American Home Mortgage Servicing, Inc. took over the servicing of mortgages on several rental properties in Georgia owned by Jane McGinnis. American’s welcome letter to McGinnis stated that her monthly payment had risen over $200 from the amount she had been paying the previous servicer. Believing she did not owe this additional amount, McGinnis continued paying the original amount, and American charged her additional fees for the apparent deficiency. Eventually, American conceded that it had miscalculated the payment amount, but insisted that McGinnis pay the previously incurred late fees. American eventually foreclosed on one of McGinnis’s properties due to nonpayment of these late fees and related charges. McGinnis sued America for wrongful foreclosure, intentional infliction of emotional distress, and conversion, among others.


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As Chief Judge Steele in the Southern District of Alabama recently put it, “a veritable avalanche” of recent federal cases has found that Alabama law does not recognize a cause of action for negligence or wantonness in the servicing of a mortgage account. Borrowers’ claims for negligence and wantonness against mortgage servicers have been routinely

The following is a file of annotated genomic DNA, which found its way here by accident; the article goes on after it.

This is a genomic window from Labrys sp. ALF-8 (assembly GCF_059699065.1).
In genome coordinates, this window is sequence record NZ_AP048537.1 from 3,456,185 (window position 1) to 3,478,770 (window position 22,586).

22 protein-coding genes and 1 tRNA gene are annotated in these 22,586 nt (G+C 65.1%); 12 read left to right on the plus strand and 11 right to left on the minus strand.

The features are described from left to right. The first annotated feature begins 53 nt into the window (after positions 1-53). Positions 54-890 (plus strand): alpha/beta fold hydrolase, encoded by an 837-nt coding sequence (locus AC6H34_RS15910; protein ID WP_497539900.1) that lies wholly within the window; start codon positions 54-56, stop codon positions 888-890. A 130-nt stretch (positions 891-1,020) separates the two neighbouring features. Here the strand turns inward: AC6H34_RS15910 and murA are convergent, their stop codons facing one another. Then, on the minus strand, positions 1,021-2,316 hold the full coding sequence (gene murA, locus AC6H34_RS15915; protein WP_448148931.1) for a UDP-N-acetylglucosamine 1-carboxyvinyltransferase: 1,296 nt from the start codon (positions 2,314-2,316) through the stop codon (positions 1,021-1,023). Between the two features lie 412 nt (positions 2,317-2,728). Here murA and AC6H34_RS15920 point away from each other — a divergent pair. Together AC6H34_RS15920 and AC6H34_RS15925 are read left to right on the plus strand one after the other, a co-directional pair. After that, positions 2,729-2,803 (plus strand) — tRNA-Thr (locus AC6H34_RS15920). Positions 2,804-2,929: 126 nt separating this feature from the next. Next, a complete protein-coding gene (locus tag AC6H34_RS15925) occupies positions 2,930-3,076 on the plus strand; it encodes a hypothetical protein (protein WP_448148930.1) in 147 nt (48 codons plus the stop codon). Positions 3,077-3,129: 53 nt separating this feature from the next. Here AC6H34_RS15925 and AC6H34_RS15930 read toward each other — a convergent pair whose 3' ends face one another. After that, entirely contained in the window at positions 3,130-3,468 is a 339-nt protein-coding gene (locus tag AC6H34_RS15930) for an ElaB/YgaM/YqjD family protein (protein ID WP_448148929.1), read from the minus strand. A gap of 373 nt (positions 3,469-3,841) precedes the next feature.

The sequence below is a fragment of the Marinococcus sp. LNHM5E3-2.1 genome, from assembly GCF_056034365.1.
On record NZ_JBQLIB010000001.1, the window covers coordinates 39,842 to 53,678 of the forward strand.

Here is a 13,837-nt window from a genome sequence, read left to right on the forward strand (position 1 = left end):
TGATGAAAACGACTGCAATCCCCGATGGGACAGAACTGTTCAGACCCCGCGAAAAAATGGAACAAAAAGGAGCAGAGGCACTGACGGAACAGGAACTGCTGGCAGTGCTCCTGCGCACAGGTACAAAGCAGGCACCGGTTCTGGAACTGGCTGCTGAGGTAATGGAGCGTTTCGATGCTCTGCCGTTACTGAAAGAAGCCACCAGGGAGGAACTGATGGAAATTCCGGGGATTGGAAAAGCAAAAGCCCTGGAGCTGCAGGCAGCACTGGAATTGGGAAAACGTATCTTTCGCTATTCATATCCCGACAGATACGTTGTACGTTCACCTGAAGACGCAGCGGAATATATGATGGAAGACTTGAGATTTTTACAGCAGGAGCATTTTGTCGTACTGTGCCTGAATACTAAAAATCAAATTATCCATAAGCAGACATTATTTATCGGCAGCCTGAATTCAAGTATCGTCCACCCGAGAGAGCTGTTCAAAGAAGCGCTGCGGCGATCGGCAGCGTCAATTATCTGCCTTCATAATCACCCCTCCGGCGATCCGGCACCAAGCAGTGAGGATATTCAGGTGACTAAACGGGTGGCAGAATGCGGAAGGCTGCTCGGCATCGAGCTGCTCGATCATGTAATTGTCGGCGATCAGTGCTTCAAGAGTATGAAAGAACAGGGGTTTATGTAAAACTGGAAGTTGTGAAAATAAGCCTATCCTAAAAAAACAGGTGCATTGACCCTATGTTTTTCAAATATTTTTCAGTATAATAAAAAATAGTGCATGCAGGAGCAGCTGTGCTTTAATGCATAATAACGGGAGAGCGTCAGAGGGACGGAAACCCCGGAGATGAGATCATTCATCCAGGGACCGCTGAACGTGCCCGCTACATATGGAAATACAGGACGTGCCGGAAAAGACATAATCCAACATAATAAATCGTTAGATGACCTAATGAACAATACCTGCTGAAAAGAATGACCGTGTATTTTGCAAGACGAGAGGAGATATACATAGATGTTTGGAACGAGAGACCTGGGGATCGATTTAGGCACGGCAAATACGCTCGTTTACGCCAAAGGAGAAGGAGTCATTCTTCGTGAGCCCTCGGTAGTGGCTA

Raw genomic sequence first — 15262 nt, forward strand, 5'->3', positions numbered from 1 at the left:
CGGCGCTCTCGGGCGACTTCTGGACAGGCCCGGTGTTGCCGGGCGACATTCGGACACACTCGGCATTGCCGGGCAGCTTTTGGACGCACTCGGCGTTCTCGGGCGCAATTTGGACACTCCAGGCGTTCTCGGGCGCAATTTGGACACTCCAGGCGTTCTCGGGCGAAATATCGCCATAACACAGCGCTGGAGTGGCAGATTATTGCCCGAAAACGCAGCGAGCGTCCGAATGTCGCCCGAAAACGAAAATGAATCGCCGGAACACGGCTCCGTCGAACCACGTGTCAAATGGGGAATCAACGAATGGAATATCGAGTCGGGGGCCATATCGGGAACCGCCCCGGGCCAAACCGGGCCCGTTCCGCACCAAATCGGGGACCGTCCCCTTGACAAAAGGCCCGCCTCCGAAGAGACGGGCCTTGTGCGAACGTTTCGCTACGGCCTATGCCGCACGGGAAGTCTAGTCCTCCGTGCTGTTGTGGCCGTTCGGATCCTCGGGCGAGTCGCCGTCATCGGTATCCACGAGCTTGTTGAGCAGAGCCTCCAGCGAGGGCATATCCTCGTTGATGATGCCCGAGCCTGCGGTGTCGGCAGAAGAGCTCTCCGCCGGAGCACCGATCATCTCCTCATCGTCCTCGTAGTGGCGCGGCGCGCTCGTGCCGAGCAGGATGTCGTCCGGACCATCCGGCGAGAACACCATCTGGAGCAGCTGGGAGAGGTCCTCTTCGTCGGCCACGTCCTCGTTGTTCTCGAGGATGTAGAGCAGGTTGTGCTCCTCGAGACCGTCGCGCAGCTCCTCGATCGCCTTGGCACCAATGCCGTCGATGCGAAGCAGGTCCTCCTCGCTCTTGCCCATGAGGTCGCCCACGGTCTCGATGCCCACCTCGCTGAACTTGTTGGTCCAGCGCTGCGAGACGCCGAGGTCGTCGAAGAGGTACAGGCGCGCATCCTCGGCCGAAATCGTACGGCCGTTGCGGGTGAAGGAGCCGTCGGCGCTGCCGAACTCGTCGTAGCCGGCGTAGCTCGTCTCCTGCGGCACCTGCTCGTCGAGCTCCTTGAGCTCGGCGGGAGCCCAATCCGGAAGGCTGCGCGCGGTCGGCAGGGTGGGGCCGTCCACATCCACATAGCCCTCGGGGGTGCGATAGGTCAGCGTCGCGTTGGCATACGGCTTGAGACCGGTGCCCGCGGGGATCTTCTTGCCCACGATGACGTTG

Increasingly in courts around the country, borrowers have attempted to transform the Real Estate Settlement Procedures Act (RESPA), along with its implementing regulation (Reg. X), into a “Gotcha!” device through which borrowers could almost automatically recover damages against their mortgage servicers for responding to notices of error or requests for information. The pattern generally goes

The Eleventh Circuit recently affirmed the dismissal of a putative class action relating to the settlement charges a mortgage service provider is allowed to collect under the Real Estate Settlement Procedures Act (“RESPA”).  In Clements v. LSI Title Agency, Inc., No. 14-11636, the Court held: (1) that a mortgage service provider does not perform

In CCM Pathfinder Palm Harbor Management, LLC v. Unknown Heirs of Gendron, No. 2D13-5286 (Fla. 2d DCA January 21, 2015), CCM Pathfinder Palm Harbor Management, LLC, a mortgage loan servicing agent for a consortium of lenders that financed a $29 million condominium conversion loan in 2005, filed a March 2013 mortgage foreclosure action in